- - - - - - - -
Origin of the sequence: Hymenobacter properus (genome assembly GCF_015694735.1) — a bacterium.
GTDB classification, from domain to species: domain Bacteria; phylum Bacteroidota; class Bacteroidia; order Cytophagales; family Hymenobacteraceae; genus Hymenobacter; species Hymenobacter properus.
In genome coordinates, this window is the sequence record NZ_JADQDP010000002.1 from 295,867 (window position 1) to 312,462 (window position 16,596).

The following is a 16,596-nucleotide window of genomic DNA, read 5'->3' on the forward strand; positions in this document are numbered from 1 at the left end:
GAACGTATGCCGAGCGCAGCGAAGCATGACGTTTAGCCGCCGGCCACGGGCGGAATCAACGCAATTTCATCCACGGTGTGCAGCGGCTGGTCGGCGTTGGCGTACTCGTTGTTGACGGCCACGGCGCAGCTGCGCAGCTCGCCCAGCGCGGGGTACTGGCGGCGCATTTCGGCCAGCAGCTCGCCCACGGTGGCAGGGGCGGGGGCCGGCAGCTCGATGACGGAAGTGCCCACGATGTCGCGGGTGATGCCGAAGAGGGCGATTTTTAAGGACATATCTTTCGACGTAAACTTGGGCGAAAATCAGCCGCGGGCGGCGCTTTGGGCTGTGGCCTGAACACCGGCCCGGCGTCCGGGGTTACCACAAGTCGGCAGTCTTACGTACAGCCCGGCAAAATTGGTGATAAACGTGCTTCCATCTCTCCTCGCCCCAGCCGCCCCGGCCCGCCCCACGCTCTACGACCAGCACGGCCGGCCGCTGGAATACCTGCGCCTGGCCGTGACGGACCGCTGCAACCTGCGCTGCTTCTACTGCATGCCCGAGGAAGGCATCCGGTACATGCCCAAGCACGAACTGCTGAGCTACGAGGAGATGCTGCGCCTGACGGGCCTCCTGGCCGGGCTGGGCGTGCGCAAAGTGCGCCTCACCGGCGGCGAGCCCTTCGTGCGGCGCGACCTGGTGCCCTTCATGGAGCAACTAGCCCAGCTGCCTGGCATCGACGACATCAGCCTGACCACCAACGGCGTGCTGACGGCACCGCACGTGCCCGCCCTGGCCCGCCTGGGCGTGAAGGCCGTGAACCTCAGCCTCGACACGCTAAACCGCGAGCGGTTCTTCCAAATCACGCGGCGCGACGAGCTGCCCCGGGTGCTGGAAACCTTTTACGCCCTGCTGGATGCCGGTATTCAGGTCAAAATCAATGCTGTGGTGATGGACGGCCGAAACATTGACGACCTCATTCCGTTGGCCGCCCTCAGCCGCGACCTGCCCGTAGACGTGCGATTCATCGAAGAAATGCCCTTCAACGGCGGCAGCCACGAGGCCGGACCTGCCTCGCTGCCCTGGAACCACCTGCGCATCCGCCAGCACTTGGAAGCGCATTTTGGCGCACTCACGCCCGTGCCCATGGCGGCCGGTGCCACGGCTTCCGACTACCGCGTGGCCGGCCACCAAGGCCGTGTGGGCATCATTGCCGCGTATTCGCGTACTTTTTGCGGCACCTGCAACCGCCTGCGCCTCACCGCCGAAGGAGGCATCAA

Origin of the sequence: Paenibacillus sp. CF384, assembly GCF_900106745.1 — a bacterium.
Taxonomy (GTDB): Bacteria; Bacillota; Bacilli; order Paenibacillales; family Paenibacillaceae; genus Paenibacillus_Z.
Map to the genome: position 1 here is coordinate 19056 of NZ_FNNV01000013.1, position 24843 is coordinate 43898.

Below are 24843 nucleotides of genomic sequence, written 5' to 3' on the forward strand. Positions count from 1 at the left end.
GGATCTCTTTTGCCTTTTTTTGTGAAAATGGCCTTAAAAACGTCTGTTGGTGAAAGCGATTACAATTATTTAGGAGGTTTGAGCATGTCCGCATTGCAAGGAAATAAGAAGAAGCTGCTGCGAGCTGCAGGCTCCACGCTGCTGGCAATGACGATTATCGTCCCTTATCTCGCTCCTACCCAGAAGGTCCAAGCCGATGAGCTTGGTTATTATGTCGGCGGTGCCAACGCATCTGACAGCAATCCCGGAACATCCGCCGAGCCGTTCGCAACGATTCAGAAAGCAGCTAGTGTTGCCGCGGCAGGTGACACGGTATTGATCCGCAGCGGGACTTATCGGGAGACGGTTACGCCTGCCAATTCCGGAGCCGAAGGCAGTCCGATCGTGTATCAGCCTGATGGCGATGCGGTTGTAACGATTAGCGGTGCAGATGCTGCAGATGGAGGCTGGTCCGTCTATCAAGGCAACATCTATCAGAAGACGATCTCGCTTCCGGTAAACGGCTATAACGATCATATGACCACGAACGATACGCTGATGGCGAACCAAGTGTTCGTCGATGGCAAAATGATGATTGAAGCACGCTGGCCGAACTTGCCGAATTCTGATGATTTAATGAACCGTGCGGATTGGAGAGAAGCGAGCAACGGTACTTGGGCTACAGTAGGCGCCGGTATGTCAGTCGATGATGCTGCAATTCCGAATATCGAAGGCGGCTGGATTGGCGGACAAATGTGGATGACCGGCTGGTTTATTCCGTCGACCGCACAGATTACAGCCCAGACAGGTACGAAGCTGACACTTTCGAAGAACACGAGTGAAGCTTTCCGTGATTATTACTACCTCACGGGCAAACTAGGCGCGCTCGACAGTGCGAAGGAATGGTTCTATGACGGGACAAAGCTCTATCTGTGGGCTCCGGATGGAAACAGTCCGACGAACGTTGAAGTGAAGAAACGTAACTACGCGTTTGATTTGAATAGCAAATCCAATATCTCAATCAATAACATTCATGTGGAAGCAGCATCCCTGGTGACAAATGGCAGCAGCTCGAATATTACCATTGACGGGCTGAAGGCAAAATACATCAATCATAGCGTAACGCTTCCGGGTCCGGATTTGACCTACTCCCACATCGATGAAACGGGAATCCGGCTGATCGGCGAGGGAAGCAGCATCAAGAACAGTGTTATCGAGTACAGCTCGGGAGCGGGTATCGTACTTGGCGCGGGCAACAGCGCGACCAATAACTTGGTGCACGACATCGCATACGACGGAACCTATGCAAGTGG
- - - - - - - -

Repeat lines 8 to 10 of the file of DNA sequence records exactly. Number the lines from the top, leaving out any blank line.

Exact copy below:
Map to the genome: position 1 here is coordinate 19056 of NZ_FNNV01000013.1, position 24843 is coordinate 43898.

Below are 24843 nucleotides of genomic sequence, written 5' to 3' on the forward strand. Positions count from 1 at the left end.
GGATCTCTTTTGCCTTTTTTTGTGAAAATGGCCTTAAAAACGTCTGTTGGTGAAAGCGATTACAATTATTTAGGAGGTTTGAGCATGTCCGCATTGCAAGGAAATAAGAAGAAGCTGCTGCGAGCTGCAGGCTCCACGCTGCTGGCAATGACGATTATCGTCCCTTATCTCGCTCCTACCCAGAAGGTCCAAGCCGATGAGCTTGGTTATTATGTCGGCGGTGCCAACGCATCTGACAGCAATCCCGGAACATCCGCCGAGCCGTTCGCAACGATTCAGAAAGCAGCTAGTGTTGCCGCGGCAGGTGACACGGTATTGATCCGCAGCGGGACTTATCGGGAGACGGTTACGCCTGCCAATTCCGGAGCCGAAGGCAGTCCGATCGTGTATCAGCCTGATGGCGATGCGGTTGTAACGATTAGCGGTGCAGATGCTGCAGATGGAGGCTGGTCCGTCTATCAAGGCAACATCTATCAGAAGACGATCTCGCTTCCGGTAAACGGCTATAACGATCATATGACCACGAACGATACGCTGATGGCGAACCAAGTGTTCGTCGATGGCAAAATGATGATTGAAGCACGCTGGCCGAACTTGCCGAATTCTGATGATTTAATGAACCGTGCGGATTGGAGAGAAGCGAGCAACGGTACTTGGGCTACAGTAGGCGCCGGTATGTCAGTCGATGATGCTGCAATTCCGAATATCGAAGGCGGCTGGATTGGCGGACAAATGTGGATGACCGGCTGGTTTATTCCGTCGACCGCACAGATTACAGCCCAGACAGGTACGAAGCTGACACTTTCGAAGAACACGAGTGAAGCTTTCCGTGATTATTACTACCTCACGGGCAAACTAGGCGCGCTCGACAGTGCGAAGGAATGGTTCTATGACGGGACAAAGCTCTATCTGTGGGCTCCGGATGGAAACAGTCCGACGAACGTTGAAGTGAAGAAACGTAACTACGCGTTTGATTTGAATAGCAAATCCAATATCTCAATCAATAACATTCATGTGGAAGCAGCATCCCTGGTGACAAATGGCAGCAGCTCGAATATTACCATTGACGGGCTGAAGGCAAAATACATCAATCATAGCGTAACGCTTCCGGGTCCGGATTTGACCTACTCCCACATCGATGAAACGGGAATCCGGCTGATCGGCGAGGGAAGCAGCATCAAGAACAGTGTTATCGAGTACAGCTCGGGAGCGGGTATCGTACTTGGCGCGGGCAACAGCGCGACCAATAACTTGGTGCACGACATCGCATACGACGGAACCTATGCAAGTGG